Businesses need to assess the risks presented by drivers and driving at work for a very simple reason: it is the single biggest safety risk most organisations face.
This was the message Roger Bibbings, of RoSPA, issued to an audience of safety practitioners during a panel discussion on driver risk assessment in the Business Driver Safety Zone. He added that the risk would only grow as the country moves increasingly to a road-mobile services-based economy.
Introducing the discussion, Fleet21 director Simon Turner outlined how there are around 2000 deaths on UK roads every year, around a third of which are work-related involving business drivers.
Bibbings added that not only should driving be number one on the health and safety management risk register, but risk needs to consider several elements, notably the driver, the vehicle, and driving tasks. And he singled out the line manager as the person who needs to be helped to assess the risks and understand the component parts involved.
John Lawrence JP lamented the lack of communication between drivers and senior managers in organisations, adding that they often only get involved when things go wrong, with directors who find themselves in the dock following a driving-at-work prosecution often pleading ignorance.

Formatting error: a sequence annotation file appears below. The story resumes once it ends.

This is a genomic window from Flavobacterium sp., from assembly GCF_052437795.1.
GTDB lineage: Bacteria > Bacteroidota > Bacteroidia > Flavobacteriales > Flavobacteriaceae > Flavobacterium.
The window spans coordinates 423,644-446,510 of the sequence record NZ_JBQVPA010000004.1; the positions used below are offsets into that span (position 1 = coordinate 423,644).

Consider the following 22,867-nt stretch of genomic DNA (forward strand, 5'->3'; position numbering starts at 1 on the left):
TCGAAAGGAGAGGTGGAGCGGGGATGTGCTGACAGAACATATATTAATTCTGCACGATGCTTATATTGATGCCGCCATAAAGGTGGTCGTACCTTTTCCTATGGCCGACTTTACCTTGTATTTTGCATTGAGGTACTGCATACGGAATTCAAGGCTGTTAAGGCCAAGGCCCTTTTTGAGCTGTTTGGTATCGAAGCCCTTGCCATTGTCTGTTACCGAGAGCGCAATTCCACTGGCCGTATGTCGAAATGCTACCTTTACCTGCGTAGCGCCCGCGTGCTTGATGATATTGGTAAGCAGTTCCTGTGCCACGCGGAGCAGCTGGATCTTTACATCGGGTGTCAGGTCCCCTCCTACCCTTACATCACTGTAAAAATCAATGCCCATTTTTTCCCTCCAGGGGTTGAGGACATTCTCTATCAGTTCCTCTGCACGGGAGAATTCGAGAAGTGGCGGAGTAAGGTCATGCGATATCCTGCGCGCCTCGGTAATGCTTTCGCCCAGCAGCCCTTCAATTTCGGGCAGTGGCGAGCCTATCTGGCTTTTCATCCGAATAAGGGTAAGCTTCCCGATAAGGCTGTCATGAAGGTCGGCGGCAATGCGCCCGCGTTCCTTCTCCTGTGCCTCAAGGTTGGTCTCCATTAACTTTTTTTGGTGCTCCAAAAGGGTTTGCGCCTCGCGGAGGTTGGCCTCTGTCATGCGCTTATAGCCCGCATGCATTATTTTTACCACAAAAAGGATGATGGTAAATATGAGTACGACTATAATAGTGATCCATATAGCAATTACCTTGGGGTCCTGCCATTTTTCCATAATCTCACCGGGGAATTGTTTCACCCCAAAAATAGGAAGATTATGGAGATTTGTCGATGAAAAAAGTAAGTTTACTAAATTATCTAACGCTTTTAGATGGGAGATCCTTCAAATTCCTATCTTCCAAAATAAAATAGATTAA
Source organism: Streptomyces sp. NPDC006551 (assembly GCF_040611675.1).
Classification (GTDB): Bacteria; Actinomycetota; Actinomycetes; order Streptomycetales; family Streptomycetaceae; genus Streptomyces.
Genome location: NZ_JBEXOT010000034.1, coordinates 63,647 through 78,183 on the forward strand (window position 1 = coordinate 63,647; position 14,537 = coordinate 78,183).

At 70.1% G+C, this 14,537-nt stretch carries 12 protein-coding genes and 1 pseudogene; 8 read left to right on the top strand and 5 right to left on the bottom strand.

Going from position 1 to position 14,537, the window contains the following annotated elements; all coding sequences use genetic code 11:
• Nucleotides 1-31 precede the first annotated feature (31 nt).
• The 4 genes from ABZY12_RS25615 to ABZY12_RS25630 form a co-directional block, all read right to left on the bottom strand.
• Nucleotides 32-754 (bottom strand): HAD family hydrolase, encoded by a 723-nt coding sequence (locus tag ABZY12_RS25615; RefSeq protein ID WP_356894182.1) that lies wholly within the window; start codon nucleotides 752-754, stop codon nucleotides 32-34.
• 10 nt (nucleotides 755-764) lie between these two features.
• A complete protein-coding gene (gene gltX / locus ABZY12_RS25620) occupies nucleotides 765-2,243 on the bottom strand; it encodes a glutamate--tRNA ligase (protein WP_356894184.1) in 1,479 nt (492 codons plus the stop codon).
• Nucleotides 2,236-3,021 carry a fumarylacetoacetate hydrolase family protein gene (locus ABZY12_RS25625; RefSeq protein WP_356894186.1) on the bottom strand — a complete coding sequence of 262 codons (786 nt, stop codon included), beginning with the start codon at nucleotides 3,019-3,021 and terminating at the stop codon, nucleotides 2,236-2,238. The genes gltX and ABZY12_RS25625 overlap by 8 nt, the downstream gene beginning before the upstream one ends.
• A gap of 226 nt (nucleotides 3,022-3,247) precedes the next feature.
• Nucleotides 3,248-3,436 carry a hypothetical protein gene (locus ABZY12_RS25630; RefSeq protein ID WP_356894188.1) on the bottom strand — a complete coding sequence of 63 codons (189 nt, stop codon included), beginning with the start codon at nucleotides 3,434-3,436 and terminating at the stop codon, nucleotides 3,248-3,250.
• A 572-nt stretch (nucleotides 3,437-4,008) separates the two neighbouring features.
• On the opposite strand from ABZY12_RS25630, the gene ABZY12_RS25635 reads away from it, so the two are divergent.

Wayne Walton of drugs and alcohol testing company Alere Toxicology highlighted that out of 10 million tests it carries out every year, about 6 per cent are found to be positive, with the figure rising to 8.3 per cent in logistics companies.
“When you tell people you are going to start checking them, there’s often a backlash. So the important thing is communication: be clear and get people engaged,” he explained.
Bibbings echoed Walton’s view, stressing that employers have a duty to consult with staff and health and safety is only something that can be done with people, not to them.
Moving on to the area of training, Andrew Bayne, from a2om, suggested that in-car driver training is simply too costly and could result in those undergoing the learning simply “faking good”, i.e. doing things by the book on the course, even though they wouldn’t behave in the same manner in the normal course of their driving.
Bibbings stressed that training must be tailored to the needs of the driver and the gaps in their competence, while the focus for young drivers must be around their attitudes.
Company boards, he added, need to be presented with in-depth findings of investigations and reports to ensure they understand the real risks in their business and help them “drive the talk”.
This eBook will guide you through some of the key understandings you need to be able to manage driver safety effectively and, at the end, provide a series of free resources you can access to help you ensure your own driver safety management system is robust, legally compliant and in line with industry-accepted good practice.
Download this eBook from Driving for Better Business and SHP to cover:
- Why do we need to manage driver safety?
- Duty of care – a shared responsibility;
- Setting the rules with a driving for work policy;
- Managing driver safety;
- Ensuring safe vehicles;
- Safe journeys and fitness to drive;
- Record keeping;
- The business benefits of good practice;
- Additional resources